Abstract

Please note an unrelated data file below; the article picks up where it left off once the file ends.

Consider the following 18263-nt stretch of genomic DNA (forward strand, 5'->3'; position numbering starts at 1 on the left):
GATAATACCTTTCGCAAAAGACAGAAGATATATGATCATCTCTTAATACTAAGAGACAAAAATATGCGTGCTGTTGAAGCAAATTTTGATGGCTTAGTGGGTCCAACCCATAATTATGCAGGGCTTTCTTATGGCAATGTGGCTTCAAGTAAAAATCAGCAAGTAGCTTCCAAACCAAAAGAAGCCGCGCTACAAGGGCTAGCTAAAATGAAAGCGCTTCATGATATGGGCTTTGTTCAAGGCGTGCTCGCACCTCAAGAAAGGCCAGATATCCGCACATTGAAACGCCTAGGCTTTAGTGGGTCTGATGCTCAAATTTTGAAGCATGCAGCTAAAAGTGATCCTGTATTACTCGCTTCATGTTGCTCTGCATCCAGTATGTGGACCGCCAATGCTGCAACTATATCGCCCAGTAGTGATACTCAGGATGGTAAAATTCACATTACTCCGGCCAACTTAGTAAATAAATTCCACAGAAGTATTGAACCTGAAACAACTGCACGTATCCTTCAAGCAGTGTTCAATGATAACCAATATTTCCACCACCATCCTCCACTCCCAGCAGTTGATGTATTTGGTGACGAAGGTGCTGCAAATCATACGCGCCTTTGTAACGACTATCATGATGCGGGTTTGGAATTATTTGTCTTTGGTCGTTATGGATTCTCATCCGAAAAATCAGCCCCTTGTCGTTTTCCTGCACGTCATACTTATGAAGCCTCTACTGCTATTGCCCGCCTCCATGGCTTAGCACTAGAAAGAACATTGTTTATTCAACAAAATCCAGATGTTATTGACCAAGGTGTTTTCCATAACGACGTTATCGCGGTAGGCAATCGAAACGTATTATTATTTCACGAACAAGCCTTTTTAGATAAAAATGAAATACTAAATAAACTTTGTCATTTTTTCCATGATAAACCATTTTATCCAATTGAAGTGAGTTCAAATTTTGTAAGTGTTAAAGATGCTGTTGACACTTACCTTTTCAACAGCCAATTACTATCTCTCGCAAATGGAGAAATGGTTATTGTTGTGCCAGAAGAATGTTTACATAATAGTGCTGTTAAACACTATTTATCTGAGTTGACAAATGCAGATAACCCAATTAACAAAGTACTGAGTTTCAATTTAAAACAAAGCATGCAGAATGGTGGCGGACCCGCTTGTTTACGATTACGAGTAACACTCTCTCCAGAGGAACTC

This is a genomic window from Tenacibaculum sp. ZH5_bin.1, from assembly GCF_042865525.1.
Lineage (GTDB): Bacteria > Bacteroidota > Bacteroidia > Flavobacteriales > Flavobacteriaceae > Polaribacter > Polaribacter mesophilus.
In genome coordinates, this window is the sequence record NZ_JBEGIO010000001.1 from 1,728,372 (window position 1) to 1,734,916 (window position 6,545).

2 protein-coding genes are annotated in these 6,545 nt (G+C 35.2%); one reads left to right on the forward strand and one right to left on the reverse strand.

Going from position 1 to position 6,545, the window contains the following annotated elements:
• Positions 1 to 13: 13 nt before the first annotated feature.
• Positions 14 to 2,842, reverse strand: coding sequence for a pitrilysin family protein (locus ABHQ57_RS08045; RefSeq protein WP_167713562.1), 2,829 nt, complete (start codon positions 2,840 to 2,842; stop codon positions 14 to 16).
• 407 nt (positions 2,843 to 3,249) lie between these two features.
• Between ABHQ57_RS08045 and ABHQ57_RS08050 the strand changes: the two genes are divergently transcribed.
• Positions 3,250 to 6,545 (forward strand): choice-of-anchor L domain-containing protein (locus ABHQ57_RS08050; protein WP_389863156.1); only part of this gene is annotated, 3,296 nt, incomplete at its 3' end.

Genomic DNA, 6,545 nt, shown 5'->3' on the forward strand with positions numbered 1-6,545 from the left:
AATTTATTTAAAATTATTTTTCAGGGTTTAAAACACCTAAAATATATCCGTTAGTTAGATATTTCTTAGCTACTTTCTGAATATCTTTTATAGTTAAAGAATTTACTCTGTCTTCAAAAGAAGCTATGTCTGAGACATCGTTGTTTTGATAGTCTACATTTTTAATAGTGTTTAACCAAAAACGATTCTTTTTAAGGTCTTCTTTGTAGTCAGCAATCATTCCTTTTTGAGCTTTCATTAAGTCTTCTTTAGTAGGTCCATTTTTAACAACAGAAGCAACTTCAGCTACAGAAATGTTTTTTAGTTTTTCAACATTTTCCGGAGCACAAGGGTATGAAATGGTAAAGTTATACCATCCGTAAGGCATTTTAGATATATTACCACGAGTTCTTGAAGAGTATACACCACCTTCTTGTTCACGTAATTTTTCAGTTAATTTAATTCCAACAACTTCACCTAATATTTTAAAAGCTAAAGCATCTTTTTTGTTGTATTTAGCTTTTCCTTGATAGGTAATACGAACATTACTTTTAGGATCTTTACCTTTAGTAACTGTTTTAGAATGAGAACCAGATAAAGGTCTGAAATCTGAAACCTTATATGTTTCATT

Although downstream fining of clasts is typical in modern and ancient river systems, the Hoh River, a cobble-and-boulder-bed river in Washington state, contains surprisingly little downstream fining of the coarsest tail of the grain-size distribution along its lower 63 km. Mean rate of fining of the coarsest size fraction is only 0.24 mm/km, barely significant given uncertainties in measurement. In addition, these same clasts have weathering-rind thicknesses that change very little along the length of the river (they decrease by 0.01 mm/km). Because weathering rinds are well developed in this setting and both tumbler studies and field observations show that abrasion of weathering rinds greatly accelerates clast diminution, there seems to be a paradox between predicted and observed downstream fining rates. Field study shows that detritus is constantly being resupplied to the river by erosion of late glacial materials along the river's cutbanks and tributaries. The clasts supplied range in size but include abundant coarse grains with very thick weathering rinds. The continuous resupply of grains strongly attenuates the rate of downstream fining, despite the fact that these weathered grains abrade relatively rapidly. Thus, the dominance of reworked glacial debris overwhelms any processes by which grains are reduced in size in the modern river. These results suggest that relatively infrequent glaciation can have a long-lived effect on river sedimentation.

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